This one had me on the fence for a long time, but I finally achieved the same texture as commercial sun-dried tomatoes by treating them with an acid. I add 1 tablespoon of vinegar or 1 tablespoon of lemon juice to a cup of dried tomatoes in a closed jar and shake the jar to distribute the acid treatment. Then I allow the tomatoes to sit for 15 minutes, give the jar another shake, and resume waiting for another 15 minutes.

As you can see from the pictures,  this softens the tomato wedges, allowing for a nice texture and chewiness. This also acidifies the tomatoes, allowing for longer refrigerated storage. Then I continue on, making my sun-dried tomatoes in oil.

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Sun Dried Tomatoes in Oil

Refrigeration is required with oil-infusion because foods need to be commercially acidified for shelf stability. And even though tomatoes are technically an acid food, they are borderline at best (depending on the variety). If not refrigerated after the oil is added, you risk botulism growing. Therefore, for safety, they must be refrigerated.

Tomatoes in oil without added garlic and herbs will keep 4-6 weeks in the refrigerator. If you add garlic and/or herbs, use tomatoes within 1-2 weeks to prevent spoilage.

1-1/2 cups dried tomatoes
2 tablespoons vinegar (I used red wine vinegar)
1 tablespoon coarse kosher or sea salt

1 tablespoon minced garlic or garlic granules
1 tablespoon Italian herb blend
1 teaspoon onion powder
2 tablespoons toasted sesame seed oil (for its distinctive nutty aroma and taste giving umami), optional
Extra virgin olive oil to cover to the top of jar (1 to 1-1/2 cups)


  1. To soften and acidify, empty dried tomatoes into a pint Mason jar or similar container. Add vinegar and coarse salt. Seal the jar closed with a lid and shake the jar to distribute over the tomatoes. Allow to stand 15 minutes.
  2. Shake the jar thoroughly again and allow to stand for another 15 minutes. Tomatoes will be soft and pliable.
  3.  Add garlic, herbs, onion powder and sesame seed oil if using. Seal the jar and shake thoroughly one more time to distribute the contents.
  4. Using olive oil, top off the jar with enough oil to cover the contents, submerging  the tomatoes fully.
  5. Store in the refrigerator for a minimum overnight timeframe to allow the tomatoes to marinate.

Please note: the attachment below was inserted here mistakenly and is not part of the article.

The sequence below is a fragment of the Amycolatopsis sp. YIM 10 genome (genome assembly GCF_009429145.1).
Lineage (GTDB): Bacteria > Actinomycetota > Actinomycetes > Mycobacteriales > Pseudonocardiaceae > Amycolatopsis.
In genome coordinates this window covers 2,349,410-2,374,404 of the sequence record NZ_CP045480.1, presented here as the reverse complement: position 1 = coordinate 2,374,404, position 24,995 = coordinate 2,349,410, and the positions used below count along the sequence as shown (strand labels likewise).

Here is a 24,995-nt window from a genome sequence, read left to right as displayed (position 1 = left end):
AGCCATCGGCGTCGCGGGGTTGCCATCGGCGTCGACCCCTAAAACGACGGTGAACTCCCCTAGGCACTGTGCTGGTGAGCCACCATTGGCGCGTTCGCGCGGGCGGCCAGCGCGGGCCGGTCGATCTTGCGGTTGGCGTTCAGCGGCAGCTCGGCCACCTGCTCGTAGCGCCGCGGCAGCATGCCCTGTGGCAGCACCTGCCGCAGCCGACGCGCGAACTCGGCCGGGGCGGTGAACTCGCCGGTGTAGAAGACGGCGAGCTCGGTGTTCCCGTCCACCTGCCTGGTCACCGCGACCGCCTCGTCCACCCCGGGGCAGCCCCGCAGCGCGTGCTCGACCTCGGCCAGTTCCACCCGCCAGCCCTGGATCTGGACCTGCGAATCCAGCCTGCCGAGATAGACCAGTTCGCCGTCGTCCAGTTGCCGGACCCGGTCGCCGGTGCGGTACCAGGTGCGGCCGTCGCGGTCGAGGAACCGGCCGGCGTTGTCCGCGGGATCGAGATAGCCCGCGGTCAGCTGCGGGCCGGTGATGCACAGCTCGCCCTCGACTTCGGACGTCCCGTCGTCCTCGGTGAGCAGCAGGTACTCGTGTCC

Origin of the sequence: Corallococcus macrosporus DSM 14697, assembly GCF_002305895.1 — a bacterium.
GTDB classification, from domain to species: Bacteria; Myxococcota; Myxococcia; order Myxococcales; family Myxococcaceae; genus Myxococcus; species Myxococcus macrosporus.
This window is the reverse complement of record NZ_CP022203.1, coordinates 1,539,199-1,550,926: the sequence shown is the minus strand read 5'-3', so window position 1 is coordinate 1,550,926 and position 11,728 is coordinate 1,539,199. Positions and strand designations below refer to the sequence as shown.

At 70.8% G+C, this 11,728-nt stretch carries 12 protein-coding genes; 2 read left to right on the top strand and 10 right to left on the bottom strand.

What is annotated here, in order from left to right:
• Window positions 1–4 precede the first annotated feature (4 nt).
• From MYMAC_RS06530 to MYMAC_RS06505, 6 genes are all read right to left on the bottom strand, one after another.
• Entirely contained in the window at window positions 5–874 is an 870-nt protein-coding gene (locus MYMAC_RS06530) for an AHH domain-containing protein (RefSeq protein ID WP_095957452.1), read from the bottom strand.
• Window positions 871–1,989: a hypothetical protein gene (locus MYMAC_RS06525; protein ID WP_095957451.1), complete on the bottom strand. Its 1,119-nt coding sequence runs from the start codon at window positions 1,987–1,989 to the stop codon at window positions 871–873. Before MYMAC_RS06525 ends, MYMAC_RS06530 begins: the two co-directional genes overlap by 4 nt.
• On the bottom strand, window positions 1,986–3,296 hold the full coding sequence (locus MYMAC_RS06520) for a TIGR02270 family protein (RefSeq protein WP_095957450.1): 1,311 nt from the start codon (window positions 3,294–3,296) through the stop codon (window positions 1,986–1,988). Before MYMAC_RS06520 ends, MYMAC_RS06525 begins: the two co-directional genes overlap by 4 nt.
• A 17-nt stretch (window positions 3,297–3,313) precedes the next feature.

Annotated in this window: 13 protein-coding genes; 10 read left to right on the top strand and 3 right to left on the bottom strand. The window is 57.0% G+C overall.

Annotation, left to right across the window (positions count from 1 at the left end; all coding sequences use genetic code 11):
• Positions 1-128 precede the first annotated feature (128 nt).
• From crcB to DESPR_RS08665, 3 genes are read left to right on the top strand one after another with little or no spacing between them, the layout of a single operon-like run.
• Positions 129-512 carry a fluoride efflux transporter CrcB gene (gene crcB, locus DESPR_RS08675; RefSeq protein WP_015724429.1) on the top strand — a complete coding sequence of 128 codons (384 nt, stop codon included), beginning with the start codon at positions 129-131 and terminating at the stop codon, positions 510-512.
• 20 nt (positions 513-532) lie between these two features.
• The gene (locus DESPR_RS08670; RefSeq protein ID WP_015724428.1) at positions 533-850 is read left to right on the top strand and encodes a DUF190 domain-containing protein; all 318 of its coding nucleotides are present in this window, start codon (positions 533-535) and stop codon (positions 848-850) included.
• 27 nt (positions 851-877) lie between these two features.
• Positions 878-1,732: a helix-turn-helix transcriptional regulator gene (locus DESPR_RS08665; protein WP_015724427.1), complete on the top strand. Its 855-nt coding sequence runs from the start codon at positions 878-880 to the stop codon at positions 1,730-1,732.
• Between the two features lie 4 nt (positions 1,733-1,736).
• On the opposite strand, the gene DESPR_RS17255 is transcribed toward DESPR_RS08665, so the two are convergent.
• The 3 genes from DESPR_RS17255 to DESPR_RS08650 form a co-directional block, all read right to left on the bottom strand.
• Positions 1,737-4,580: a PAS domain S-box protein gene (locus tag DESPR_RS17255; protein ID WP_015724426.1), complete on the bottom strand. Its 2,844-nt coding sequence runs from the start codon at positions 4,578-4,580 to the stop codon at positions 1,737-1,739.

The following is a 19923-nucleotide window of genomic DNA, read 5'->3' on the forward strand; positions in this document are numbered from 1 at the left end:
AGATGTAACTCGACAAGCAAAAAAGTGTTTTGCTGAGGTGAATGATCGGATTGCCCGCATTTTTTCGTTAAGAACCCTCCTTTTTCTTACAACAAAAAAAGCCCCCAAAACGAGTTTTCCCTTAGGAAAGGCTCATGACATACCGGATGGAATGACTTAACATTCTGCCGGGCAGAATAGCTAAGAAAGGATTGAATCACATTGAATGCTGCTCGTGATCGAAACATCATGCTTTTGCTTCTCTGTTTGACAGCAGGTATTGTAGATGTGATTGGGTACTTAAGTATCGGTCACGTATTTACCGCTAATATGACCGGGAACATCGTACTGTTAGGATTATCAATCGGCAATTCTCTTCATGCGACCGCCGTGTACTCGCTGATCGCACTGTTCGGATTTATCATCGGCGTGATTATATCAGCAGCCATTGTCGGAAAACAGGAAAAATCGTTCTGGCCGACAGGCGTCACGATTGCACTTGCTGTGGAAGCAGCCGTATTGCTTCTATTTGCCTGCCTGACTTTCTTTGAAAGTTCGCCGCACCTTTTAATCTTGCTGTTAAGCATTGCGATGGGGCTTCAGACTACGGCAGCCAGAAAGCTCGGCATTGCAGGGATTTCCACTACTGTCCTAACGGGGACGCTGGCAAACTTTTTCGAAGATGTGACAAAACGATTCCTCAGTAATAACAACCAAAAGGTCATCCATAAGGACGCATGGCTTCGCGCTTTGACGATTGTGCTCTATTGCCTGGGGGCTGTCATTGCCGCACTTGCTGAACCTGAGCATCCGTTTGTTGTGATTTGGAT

6. Tomatoes will keep in the refrigerator for up to 2 weeks.
  7. In the Freezer, they will keep their same consistency. If you freeze the entire container you’ll have to thaw the entire thing in order to remove a single tomato. Instead, cover a cookie sheet with waxed paper and spread the tomatoes out so no two are touching. Each tomato will have a small pool of oil. Freeze the sheets for an hour or until the tomatoes are frozen through, then pull the tomatoes off the waxed paper and place them in a plastic freezer bag or glass container with an airtight lid. They’ll last in the freezer for up to a year, but try to use them within three months for the best flavor.

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To use: Remove amount of tomatoes called for in your recipe from the jar and allow to come to room temperature before using. The flavored oil may be used as well.

Note: Do NOT re-use this oil for another batch of tomatoes. Prepare a new batch each time for safety and greatest freshness.

SDT in Food Collage

©2016, 2017 21st Century Simple Living www.21stcenturysimpleliving.com

3 thoughts on “A Taste of the Summer Sun, “Sun-Dried” Tomatoes

  1. Bette Rose says:

    Love your recipe on Sun Dried Tomatoes. My daughter makes a spaghetti sauce with Sun Dried Tomatoes. I would like to make it and can it. Can I use your recipe for canning? Her recipe includes sweet Italian sausage, fresh basil, and jared Prego Spaghetti Sauce along with other ingredients. It’s a great tasting sauce.

    1. Admin says:

      Canning requires safely tested, approved recipes. It is not recommended that you make up your own recipes and can them without proper acidification measurements and tested processing times. Sorry.

  2. Bette Rose says:

    Love your recipe on tomatoes. Will need to try it. My daughter makes a great spaghetti sauce using dried, infused tomatoes. I would like to make her sauce and can it. I’m sure that I can with your Sun Dried Tomatoes recipe.